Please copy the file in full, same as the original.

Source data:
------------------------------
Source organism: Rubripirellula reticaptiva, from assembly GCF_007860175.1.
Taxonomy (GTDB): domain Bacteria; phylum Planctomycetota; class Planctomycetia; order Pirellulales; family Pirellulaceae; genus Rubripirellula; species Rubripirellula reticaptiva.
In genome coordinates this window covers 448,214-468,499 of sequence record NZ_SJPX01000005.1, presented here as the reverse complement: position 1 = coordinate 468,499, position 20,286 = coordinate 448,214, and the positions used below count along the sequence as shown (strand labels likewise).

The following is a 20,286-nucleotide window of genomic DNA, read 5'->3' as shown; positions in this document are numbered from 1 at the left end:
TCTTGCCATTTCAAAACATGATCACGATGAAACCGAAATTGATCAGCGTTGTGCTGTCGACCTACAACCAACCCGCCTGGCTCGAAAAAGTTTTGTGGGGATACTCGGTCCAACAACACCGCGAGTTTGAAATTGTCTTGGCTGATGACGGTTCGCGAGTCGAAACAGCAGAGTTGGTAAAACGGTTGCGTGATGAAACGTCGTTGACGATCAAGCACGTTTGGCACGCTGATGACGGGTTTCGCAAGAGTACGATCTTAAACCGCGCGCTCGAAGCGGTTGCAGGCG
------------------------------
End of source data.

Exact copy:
Source organism: Rubripirellula reticaptiva, from assembly GCF_007860175.1.
Taxonomy (GTDB): domain Bacteria; phylum Planctomycetota; class Planctomycetia; order Pirellulales; family Pirellulaceae; genus Rubripirellula; species Rubripirellula reticaptiva.
In genome coordinates this window covers 448,214-468,499 of sequence record NZ_SJPX01000005.1, presented here as the reverse complement: position 1 = coordinate 468,499, position 20,286 = coordinate 448,214, and the positions used below count along the sequence as shown (strand labels likewise).

The following is a 20,286-nucleotide window of genomic DNA, read 5'->3' as shown; positions in this document are numbered from 1 at the left end:
TCTTGCCATTTCAAAACATGATCACGATGAAACCGAAATTGATCAGCGTTGTGCTGTCGACCTACAACCAACCCGCCTGGCTCGAAAAAGTTTTGTGGGGATACTCGGTCCAACAACACCGCGAGTTTGAAATTGTCTTGGCTGATGACGGTTCGCGAGTCGAAACAGCAGAGTTGGTAAAACGGTTGCGTGATGAAACGTCGTTGACGATCAAGCACGTTTGGCACGCTGATGACGGGTTTCGCAAGAGTACGATCTTAAACCGCGCGCTCGAAGCGGTTGCAGGCG